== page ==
When longtime junior A coaches come to mind, Mike Vandekamp is at or near the top of the list when it comes to name recognition and reputation.
The Fort St. John, BC product has been behind the bench for nearly three decades with several stops and successes at each of them. Vandekamp began his coaching sojourn in the now-defunct Rocky Mountain Junior Hockey League with his hometown Fort St. John Huskies.
“Going into my 26th year of coaching junior hockey, I believe in just being myself. This is who I am, this is what I believe in, and I have always felt that way. I feel the players really appreciate that. I admit my mistakes to my players all the time. I am human. I love to talk to the boys about everything from life to hockey, and everything in between.”
“I kind of put my heart out there for them and we try to mold the team around that family attitude. We try to set the bar high and challenge each other in practice and workouts so that when the game rolls around on the weekend, it’s the easiest day we’ve had.”
In his lone season behind the bench in Fort St. John, the Huskies went 28-29-1, losing out in five games to the Prince George Spruce Kings in the RMJHL quarterfinals.
It didn’t take long for Vandekamp to get noticed by BCHL teams. He was hired by the Merritt Centennials in 1997-98 as an assistant. It was a role he had for two seasons before taking over as Merritt’s head coach for two more.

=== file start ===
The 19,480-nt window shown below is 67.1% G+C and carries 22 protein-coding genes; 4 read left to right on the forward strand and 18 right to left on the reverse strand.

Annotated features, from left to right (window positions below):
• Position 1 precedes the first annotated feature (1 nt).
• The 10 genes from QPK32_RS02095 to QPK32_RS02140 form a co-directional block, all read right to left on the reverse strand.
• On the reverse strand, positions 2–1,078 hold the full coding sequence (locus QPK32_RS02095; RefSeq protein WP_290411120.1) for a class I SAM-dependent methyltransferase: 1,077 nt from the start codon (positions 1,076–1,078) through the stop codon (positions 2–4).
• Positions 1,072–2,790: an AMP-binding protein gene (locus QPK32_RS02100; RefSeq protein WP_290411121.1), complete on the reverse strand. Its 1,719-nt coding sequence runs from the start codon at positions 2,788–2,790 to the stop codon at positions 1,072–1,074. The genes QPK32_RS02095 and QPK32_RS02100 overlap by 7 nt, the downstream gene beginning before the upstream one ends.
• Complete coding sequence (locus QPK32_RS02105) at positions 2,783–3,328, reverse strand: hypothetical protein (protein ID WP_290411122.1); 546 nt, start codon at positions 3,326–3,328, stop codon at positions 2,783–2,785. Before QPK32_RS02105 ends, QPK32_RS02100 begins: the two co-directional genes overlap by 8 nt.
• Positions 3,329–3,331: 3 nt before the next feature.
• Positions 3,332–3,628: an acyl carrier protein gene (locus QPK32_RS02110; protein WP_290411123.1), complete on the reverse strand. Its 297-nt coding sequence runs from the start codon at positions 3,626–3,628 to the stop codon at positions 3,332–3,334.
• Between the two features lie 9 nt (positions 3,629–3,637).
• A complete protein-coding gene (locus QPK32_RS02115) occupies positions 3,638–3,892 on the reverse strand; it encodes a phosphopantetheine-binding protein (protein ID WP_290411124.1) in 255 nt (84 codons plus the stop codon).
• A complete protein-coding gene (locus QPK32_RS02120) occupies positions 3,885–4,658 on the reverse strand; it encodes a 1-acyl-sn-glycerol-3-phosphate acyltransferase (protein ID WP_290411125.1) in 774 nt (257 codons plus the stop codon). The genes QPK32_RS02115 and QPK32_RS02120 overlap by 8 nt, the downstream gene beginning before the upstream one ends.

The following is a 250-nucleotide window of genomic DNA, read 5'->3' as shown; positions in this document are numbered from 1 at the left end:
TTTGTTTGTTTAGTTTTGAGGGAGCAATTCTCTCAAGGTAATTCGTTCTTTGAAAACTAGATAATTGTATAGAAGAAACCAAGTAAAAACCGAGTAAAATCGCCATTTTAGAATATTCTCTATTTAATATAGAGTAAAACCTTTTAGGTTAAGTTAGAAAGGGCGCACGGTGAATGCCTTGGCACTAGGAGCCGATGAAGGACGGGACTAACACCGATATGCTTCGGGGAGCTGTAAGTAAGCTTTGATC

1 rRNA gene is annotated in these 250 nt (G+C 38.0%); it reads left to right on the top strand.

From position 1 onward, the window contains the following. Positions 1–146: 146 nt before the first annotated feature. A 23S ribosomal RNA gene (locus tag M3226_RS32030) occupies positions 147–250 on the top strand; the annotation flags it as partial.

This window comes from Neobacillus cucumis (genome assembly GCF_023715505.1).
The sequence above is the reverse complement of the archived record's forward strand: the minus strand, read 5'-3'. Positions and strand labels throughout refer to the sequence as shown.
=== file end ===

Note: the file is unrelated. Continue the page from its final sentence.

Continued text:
In 1999-00, Vandekamp took a rebuilding Cents team and turned it into a winner, posting a mark of 33-22-5, good enough for fourth place in the ultra-tough Interior Division. They ultimately lost out in the division final to Vernon.
Merritt was led offensively by blueliner David Kunda. He led the team in scoring with 94 points. Forwards Neil Stevenson-Moore, Ryan Minnabarriet, and Travis Rycroft were among those who scored timely goals during the playoff run.
The next year, Merritt went all the way to the Fred Page Cup final before losing out to Victoria in seven games. Again, Minnabarriet was among the leaders offensively. The Centennials’ core also included Brad Carpenter, ex-WHLer Aaron Winterholt, Ryan Robin, and Mike Ouellette.
Between the pipes, Jamie Holden was equally as impressive, posting a 1.98 goals-against-average to go along with a .944 save percentage.
A move northeast to Vernon
After a good, six-year run with Merritt, Vandekamp landed the head coaching job with the Vernon Vipers in 2001. During the 2001-02 campaign, the Vipers went 33-21-6, taking the Interior Division crown.
Vernon found another gear in the postseason, sweeping Merritt in the conference quarterfinals and then dispatching the Penticton Panthers in seven games in the Interior final.
However, much like a year prior with the Cents, Vandekamp and the Vipers fell just shy of winning the Fred Page Cup, dropping a six-game set to the Chilliwack Chiefs.
In 2002-03, the Vipers ended up taking the final step and claimed the league crown after going 47-12-0-1 in the regular season.
Vernon swept Trail, Penticton, and Chilliwack in the post-season to qualify for the BC-Alberta Doyle Cup championship against the Camrose Kodiaks.
After a spirited affair, the Vipers fell in six games to Camrose and failed to qualify for the Royal Bank Cup national junior A championship.